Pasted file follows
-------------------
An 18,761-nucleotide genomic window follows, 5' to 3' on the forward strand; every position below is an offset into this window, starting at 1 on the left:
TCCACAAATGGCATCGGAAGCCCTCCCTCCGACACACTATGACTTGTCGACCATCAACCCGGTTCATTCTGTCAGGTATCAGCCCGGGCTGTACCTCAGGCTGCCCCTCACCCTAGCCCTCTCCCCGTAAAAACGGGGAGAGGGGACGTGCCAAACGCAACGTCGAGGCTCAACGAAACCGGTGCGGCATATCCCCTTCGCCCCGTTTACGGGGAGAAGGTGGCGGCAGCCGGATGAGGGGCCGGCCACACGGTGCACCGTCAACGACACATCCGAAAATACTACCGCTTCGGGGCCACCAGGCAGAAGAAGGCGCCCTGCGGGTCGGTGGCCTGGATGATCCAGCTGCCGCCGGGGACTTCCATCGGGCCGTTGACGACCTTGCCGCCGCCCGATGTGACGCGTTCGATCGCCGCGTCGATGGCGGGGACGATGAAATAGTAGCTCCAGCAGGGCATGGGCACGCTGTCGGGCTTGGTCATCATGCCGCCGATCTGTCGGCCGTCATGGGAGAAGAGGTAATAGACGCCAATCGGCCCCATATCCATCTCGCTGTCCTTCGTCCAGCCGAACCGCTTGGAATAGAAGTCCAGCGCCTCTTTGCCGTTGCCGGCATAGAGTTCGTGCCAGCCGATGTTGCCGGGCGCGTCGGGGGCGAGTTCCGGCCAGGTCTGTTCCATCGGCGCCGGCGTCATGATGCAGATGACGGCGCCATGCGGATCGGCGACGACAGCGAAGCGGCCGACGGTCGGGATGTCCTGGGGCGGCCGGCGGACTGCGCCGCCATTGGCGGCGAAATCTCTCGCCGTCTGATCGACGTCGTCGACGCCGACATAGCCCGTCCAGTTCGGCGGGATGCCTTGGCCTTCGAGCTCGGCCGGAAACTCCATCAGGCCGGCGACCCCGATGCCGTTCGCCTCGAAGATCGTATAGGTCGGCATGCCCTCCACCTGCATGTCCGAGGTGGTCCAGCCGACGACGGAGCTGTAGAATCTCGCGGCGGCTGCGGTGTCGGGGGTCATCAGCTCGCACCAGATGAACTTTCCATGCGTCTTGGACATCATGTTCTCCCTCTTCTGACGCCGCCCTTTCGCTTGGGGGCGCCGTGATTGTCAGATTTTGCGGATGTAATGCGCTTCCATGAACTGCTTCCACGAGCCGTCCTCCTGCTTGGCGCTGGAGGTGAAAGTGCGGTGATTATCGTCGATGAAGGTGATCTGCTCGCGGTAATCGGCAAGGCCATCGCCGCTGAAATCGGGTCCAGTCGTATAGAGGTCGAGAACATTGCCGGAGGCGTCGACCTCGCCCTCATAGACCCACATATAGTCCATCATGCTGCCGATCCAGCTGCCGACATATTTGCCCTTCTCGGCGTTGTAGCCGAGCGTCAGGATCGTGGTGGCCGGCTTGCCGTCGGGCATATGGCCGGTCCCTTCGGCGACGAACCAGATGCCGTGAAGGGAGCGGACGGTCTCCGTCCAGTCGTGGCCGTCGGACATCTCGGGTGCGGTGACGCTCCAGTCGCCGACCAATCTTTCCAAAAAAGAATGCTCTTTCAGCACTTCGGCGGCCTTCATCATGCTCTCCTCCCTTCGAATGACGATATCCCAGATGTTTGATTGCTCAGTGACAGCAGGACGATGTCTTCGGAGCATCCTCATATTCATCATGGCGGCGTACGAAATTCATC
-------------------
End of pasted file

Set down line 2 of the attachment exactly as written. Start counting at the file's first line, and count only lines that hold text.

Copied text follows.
TCCACAAATGGCATCGGAAGCCCTCCCTCCGACACACTATGACTTGTCGACCATCAACCCGGTTCATTCTGTCAGGTATCAGCCCGGGCTGTACCTCAGGCTGCCCCTCACCCTAGCCCTCTCCCCGTAAAAACGGGGAGAGGGGACGTGCCAAACGCAACGTCGAGGCTCAACGAAACCGGTGCGGCATATCCCCTTCGCCCCGTTTACGGGGAGAAGGTGGCGGCAGCCGGATGAGGGGCCGGCCACACGGTGCACCGTCAACGACACATCCGAAAATACTACCGCTTCGGGGCCACCAGGCAGAAGAAGGCGCCCTGCGGGTCGGTGGCCTGGATGATCCAGCTGCCGCCGGGGACTTCCATCGGGCCGTTGACGACCTTGCCGCCGCCCGATGTGACGCGTTCGATCGCCGCGTCGATGGCGGGGACGATGAAATAGTAGCTCCAGCAGGGCATGGGCACGCTGTCGGGCTTGGTCATCATGCCGCCGATCTGTCGGCCGTCATGGGAGAAGAGGTAATAGACGCCAATCGGCCCCATATCCATCTCGCTGTCCTTCGTCCAGCCGAACCGCTTGGAATAGAAGTCCAGCGCCTCTTTGCCGTTGCCGGCATAGAGTTCGTGCCAGCCGATGTTGCCGGGCGCGTCGGGGGCGAGTTCCGGCCAGGTCTGTTCCATCGGCGCCGGCGTCATGATGCAGATGACGGCGCCATGCGGATCGGCGACGACAGCGAAGCGGCCGACGGTCGGGATGTCCTGGGGCGGCCGGCGGACTGCGCCGCCATTGGCGGCGAAATCTCTCGCCGTCTGATCGACGTCGTCGACGCCGACATAGCCCGTCCAGTTCGGCGGGATGCCTTGGCCTTCGAGCTCGGCCGGAAACTCCATCAGGCCGGCGACCCCGATGCCGTTCGCCTCGAAGATCGTATAGGTCGGCATGCCCTCCACCTGCATGTCCGAGGTGGTCCAGCCGACGACGGAGCTGTAGAATCTCGCGGCGGCTGCGGTGTCGGGGGTCATCAGCTCGCACCAGATGAACTTTCCATGCGTCTTGGACATCATGTTCTCCCTCTTCTGACGCCGCCCTTTCGCTTGGGGGCGCCGTGATTGTCAGATTTTGCGGATGTAATGCGCTTCCATGAACTGCTTCCACGAGCCGTCCTCCTGCTTGGCGCTGGAGGTGAAAGTGCGGTGATTATCGTCGATGAAGGTGATCTGCTCGCGGTAATCGGCAAGGCCATCGCCGCTGAAATCGGGTCCAGTCGTATAGAGGTCGAGAACATTGCCGGAGGCGTCGACCTCGCCCTCATAGACCCACATATAGTCCATCATGCTGCCGATCCAGCTGCCGACATATTTGCCCTTCTCGGCGTTGTAGCCGAGCGTCAGGATCGTGGTGGCCGGCTTGCCGTCGGGCATATGGCCGGTCCCTTCGGCGACGAACCAGATGCCGTGAAGGGAGCGGACGGTCTCCGTCCAGTCGTGGCCGTCGGACATCTCGGGTGCGGTGACGCTCCAGTCGCCGACCAATCTTTCCAAAAAAGAATGCTCTTTCAGCACTTCGGCGGCCTTCATCATGCTCTCCTCCCTTCGAATGACGATATCCCAGATGTTTGATTGCTCAGTGACAGCAGGACGATGTCTTCGGAGCATCCTCATATTCATCATGGCGGCGTACGAAATTCATC